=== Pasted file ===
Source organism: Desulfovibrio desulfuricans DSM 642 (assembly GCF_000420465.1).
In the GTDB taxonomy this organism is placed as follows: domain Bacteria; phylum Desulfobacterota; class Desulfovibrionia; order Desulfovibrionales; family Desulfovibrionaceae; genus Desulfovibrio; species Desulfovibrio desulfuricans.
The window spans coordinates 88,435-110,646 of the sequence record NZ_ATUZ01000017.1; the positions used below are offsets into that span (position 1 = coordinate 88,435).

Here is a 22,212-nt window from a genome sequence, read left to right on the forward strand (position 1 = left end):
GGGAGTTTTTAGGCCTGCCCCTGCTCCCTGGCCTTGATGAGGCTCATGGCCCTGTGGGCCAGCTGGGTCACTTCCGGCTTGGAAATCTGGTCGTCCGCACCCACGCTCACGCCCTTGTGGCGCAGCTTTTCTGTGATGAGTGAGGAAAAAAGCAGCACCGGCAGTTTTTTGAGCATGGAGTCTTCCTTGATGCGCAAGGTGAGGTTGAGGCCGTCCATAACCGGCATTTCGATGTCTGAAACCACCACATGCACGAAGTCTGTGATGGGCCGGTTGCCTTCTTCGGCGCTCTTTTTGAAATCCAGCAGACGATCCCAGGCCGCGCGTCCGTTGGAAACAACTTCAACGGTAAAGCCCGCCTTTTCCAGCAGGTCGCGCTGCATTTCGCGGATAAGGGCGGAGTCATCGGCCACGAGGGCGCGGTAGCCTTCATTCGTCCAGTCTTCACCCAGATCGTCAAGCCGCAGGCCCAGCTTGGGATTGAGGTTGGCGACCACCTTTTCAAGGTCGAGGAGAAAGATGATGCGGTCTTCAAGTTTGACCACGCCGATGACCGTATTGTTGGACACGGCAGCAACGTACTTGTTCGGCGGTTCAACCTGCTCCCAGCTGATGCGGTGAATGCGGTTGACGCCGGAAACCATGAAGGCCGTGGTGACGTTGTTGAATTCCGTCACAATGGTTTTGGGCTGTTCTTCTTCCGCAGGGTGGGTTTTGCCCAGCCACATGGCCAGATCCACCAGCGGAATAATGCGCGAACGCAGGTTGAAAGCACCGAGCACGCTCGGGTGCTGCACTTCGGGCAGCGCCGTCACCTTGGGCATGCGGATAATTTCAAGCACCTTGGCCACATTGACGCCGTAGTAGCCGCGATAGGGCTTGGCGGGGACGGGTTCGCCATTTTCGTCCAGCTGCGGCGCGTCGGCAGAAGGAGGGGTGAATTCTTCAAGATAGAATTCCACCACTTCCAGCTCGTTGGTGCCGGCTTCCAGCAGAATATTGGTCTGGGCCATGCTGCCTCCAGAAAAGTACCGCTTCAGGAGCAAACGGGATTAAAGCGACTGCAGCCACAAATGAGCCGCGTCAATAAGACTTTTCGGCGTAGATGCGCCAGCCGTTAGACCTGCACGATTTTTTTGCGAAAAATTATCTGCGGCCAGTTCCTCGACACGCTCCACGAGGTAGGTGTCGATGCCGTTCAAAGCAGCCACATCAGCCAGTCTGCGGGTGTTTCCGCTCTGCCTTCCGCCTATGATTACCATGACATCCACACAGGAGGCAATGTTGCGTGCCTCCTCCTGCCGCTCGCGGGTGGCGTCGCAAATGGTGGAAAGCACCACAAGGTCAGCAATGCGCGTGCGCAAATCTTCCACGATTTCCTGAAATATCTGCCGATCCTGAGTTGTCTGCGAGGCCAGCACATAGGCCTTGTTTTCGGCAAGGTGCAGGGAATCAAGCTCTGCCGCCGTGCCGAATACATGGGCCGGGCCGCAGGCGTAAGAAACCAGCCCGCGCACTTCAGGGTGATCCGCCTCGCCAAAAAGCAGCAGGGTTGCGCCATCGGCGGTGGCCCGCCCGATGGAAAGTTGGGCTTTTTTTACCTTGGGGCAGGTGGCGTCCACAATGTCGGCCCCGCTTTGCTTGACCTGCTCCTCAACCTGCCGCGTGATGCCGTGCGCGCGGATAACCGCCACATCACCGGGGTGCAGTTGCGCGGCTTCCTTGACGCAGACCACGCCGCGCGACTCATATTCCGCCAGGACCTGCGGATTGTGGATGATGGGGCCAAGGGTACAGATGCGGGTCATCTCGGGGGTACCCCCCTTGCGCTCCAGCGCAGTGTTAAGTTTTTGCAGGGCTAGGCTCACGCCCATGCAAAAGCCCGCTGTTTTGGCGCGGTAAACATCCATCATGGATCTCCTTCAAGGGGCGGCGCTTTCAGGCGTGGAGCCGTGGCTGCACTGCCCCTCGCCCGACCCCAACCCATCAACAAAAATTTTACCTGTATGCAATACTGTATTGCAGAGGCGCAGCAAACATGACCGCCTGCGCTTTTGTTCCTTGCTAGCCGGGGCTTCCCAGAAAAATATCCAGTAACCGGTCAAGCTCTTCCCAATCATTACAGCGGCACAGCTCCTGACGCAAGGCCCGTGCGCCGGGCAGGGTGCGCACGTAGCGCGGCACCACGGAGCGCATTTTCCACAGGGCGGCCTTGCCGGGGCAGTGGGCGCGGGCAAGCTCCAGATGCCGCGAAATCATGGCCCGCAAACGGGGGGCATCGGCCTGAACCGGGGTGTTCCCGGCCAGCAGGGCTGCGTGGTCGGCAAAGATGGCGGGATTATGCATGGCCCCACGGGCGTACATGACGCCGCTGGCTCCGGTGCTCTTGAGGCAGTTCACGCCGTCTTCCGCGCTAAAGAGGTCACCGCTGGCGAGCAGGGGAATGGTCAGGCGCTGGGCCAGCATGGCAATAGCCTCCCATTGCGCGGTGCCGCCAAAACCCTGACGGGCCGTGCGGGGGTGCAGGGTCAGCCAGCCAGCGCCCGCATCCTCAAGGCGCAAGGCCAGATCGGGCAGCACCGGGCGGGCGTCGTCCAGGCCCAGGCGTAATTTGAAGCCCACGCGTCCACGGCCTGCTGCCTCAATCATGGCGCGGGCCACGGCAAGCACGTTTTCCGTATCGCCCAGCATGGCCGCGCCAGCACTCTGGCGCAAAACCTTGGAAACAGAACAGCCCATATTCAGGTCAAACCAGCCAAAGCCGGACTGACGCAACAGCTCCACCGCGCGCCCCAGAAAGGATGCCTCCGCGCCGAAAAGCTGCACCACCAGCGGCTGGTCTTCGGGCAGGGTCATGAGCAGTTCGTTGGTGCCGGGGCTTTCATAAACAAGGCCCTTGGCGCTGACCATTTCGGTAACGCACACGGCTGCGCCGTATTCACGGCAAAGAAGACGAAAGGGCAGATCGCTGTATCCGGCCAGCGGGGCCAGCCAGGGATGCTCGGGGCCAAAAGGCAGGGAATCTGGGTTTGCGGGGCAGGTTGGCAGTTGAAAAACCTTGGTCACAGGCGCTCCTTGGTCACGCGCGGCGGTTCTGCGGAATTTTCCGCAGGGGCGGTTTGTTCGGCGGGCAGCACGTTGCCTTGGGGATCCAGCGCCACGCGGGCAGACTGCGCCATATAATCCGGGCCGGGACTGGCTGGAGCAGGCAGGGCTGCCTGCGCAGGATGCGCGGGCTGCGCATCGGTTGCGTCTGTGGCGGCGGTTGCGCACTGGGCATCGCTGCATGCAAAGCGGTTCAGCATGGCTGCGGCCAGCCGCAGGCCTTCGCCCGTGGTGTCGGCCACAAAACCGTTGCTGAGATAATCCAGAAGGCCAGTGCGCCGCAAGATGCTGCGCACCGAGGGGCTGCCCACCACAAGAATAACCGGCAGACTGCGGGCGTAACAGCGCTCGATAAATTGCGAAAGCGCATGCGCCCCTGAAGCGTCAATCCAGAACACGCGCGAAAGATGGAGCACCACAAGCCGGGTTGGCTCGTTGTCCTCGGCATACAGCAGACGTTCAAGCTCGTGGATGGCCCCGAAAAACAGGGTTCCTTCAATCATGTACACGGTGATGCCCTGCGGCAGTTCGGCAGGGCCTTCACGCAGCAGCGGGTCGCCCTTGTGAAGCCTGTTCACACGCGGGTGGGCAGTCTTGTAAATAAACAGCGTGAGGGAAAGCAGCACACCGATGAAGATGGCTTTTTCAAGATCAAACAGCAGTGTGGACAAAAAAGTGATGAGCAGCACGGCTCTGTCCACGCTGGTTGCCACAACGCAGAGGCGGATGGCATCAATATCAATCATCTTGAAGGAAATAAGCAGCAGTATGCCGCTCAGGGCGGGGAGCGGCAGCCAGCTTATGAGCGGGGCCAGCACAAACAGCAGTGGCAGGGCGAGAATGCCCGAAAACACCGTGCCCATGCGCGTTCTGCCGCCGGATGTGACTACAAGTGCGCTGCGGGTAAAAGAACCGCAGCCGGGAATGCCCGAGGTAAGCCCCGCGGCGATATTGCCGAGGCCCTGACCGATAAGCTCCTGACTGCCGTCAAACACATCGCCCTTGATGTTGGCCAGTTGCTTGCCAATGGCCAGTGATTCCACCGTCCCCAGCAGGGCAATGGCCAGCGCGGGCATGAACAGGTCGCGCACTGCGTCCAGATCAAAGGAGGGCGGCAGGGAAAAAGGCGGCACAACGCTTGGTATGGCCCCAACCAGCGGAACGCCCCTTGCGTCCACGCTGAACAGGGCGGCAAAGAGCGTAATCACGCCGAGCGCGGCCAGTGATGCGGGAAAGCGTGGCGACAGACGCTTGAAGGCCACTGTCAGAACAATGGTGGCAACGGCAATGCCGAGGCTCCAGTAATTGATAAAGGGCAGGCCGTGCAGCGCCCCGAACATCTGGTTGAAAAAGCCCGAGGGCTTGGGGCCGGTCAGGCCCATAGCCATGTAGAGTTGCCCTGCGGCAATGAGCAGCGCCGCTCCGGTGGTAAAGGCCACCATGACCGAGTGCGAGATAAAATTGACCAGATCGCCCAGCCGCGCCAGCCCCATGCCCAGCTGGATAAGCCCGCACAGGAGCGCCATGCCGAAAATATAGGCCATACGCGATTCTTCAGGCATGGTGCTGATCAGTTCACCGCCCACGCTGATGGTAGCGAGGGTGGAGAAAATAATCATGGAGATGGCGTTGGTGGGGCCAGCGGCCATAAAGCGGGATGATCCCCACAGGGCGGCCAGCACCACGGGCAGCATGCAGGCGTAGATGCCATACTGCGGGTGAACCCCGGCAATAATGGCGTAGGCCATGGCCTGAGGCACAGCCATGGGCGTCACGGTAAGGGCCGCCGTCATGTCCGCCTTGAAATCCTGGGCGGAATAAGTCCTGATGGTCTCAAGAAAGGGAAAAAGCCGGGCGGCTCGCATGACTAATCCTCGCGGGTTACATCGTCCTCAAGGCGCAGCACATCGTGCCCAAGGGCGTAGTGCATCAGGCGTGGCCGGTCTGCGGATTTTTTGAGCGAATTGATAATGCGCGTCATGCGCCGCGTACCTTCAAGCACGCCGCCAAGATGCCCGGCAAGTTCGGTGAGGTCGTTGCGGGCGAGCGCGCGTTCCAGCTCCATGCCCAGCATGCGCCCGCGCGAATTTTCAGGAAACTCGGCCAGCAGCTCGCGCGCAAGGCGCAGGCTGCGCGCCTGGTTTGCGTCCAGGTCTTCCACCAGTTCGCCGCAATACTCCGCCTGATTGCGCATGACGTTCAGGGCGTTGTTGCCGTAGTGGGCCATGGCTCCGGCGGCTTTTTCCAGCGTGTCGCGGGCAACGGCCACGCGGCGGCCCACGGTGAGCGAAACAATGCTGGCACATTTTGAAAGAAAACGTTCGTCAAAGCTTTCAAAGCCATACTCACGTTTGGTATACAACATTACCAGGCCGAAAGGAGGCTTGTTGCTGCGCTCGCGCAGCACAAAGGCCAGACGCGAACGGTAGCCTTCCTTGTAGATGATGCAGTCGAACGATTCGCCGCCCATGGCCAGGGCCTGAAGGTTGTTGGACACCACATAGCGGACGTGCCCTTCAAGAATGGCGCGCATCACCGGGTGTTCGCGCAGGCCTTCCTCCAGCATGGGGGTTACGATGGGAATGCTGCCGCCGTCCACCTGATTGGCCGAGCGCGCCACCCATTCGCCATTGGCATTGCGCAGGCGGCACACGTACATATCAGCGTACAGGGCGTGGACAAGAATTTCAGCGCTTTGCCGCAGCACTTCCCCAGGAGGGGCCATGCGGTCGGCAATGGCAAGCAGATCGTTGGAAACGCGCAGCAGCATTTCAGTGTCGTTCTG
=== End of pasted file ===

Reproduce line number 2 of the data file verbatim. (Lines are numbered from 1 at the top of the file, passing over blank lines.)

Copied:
In the GTDB taxonomy this organism is placed as follows: domain Bacteria; phylum Desulfobacterota; class Desulfovibrionia; order Desulfovibrionales; family Desulfovibrionaceae; genus Desulfovibrio; species Desulfovibrio desulfuricans.